Any kelp-bearing area will contain a number of habitats available for other biota. The
faunal diversity of kelp biotopes is extremely rich owing to the available primary,
secondary and microbally-recycled production and also to the structural diversity within
the habitat with many and various exploitable niches available. The floral diversity
within kelp communities is also great with colonization occurring epiphytically on kelp
plants or less independently on the surrounding substrata. Drach (1949) pointed out the
importance of this and calculated that the rugose stipes of Laminaria hyperborea
provide a settlement area of one and a half times that of the rock surface. Epiflora
recorded for Laminaria hyperborea stipes includes Palmaria palmata, Phycodrys
rubens, Membranoptera alata, Ptilota gunneri and Cryptopleura ramosa
(Marshall 1960; Whittick 1969). Stipes of Laminaria digitata although smooth, can
support a considerable epiphytic flora, mainly of smaller species (Gayral & Cosson
A very obvious change that has been noted in kelp forests throughout the world is that
either at a certain depth (Kain 1971a) or in an area of kelp at a certain time, the kelp
plants are lost and the bedrock becomes covered with encrusting coralline algae. The
populations of the local species of sea urchin were found to increase at the same time.
The resulting kelp-free area within or adjacent to kelp forests are frequently referred to
as "urchin barrens" and may remain kelp free for years. Large-scale overgrazing
of Laminaria hyperborea beds by the green sea urchin Strongylocentrotus
droebachiensis has recently occurred off the coast of northern Norway (Hagen 1987).
The resulting overgrazed Isoyake bottoms dominated by crustose coralline algae
and sea urchins persisted for more than five years in the Vestfjord area.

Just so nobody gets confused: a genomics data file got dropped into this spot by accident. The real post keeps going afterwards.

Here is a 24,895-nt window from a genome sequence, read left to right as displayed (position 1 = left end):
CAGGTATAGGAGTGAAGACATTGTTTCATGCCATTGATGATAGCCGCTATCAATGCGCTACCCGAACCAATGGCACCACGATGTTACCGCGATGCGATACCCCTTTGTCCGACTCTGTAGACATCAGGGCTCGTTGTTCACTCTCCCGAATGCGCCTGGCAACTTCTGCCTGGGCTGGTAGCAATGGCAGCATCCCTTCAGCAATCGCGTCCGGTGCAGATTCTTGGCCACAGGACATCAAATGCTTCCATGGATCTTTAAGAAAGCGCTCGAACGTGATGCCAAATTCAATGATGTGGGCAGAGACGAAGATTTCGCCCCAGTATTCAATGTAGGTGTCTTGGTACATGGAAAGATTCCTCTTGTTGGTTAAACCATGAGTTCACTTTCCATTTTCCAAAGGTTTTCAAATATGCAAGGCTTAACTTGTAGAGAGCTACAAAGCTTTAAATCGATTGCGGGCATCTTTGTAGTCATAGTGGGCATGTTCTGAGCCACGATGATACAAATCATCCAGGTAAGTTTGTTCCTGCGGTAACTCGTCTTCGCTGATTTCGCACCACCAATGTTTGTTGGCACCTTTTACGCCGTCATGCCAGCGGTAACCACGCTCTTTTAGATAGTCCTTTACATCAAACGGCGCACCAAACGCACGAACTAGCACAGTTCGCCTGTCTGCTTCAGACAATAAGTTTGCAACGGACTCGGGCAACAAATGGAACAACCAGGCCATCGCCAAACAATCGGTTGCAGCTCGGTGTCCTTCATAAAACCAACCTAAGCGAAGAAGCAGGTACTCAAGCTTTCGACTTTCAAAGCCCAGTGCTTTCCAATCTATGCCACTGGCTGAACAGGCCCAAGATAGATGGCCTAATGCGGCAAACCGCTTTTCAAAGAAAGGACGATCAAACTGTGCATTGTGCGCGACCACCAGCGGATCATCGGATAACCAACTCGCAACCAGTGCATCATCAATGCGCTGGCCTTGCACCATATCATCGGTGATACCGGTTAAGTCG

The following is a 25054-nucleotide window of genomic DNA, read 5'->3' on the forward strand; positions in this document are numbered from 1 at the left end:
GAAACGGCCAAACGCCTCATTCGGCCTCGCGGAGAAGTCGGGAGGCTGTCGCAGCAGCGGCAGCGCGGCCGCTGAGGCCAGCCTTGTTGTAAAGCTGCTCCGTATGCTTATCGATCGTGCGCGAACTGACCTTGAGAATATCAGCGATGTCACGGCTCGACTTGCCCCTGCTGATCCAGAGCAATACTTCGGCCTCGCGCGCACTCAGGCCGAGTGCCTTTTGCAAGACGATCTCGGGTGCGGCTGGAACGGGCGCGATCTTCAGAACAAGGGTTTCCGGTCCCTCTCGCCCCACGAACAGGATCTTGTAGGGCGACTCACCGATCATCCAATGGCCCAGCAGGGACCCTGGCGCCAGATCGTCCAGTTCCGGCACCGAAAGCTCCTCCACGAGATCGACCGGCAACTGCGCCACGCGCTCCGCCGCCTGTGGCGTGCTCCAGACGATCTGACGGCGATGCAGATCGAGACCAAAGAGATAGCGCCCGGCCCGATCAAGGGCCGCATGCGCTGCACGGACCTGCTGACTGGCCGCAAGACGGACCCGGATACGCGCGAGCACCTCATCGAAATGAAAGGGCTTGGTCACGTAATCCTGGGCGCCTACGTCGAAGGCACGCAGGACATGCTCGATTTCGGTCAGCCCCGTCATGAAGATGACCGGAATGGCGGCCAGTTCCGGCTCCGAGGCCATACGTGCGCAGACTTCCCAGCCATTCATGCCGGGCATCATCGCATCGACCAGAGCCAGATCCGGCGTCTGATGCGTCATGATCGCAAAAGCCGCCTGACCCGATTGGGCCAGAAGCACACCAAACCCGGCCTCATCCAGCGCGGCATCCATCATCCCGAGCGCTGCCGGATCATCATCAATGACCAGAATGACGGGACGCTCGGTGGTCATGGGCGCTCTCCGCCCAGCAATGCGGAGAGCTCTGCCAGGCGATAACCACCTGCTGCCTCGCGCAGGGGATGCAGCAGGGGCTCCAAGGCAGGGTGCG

Kelp beds are dynamic ecosystems where competition for light, space and food result in
the species rich but patchy distribution patterns of flora and fauna on the infralittoral
reefs. Kelp plants themselves support a diverse epiflora and epifauna with their holdfasts
forming a sheltered habitat for a diverse assemblage of animals.
Kelp biotopes are important nursery areas for a diverse range of species. It is likely
that juvenile forms of all the animals that are present as adults in the kelp bed make use
of the habitat as a nursery area. Other species may only make use of the kelp beds during
only parts of their lifecycles.
Kelp plants are the major primary producers in the marine coastal habitat. Within the
euphotic zone (from high water to the depth of light penetration) kelps produce nearly 75%
of the net carbon fixed.
Keystone (structuring) species
Laminaria hyperborea, Laminaria digitata, Echinus esculentus, Paracentrotus lividus
and Strongylocentrotus droebachiensis
Importance of habitat for other species
Although kelp species often dominate their environment, they also supply extra
substrate available for other organisms. Holdfasts also provide refuge to a wide variety
of animals. Jones (1971) listed upto 53 macrofaunal invertebrate species obtained from an
individual holdfast. A few meiofaunal species may actively burrow into kelp. Benwell
(1981) has shown how the nematode Monhystera disjuncta may help weaken the distal
areas of the kelp where it feeds on decomposition-associated microbiota.
Urchin predators such a lobsters Homarus gammarus and wolffish Anarhichas
lupus may also be found amongst kelp forests.
Long-term fluctuations or permanent shifts in the biodiversity of kelp beds may occur
in the UK; however long term monitoring has not been undertaken. Long term studies on kelp
beds on the Atlantic coast of Canada have continued since the original study in the late
1960s (Mann 1972). Temporal changes within kelp beds seem to be on a decadal scale,
making monitoring projects of very long term a necessity.
Time for community to reach maturity
Leinaas & Christie (1996) examined re-colonisation of a barren kelp forest after
severe reductions in urchin numbers. The succession of algal growth followed a predictable
pattern. The substratum was colonised initially by filamentous algae, then Laminaria
saccharina. Only after 3-4 years after the removal experiment did the slower growing,
long-lived kelp Laminaria hyperborea become dominant.
The age of individual plants has been determined by Kain (1963b) by counting the number
of growth rings or lines in the stipe. Laminaria digitata was reported as having no
more than three growth lines (Kain 1979). Laminaria hyperborea is the longest
living species with plants as old as 15 years being recorded off the Outer Hebrides (Kain
1977). A plant with 18 rings was found in Norway by Grenager (1956). Many populations are
limited by conditions to a life span of less than half of these extremes (Kain 1971a).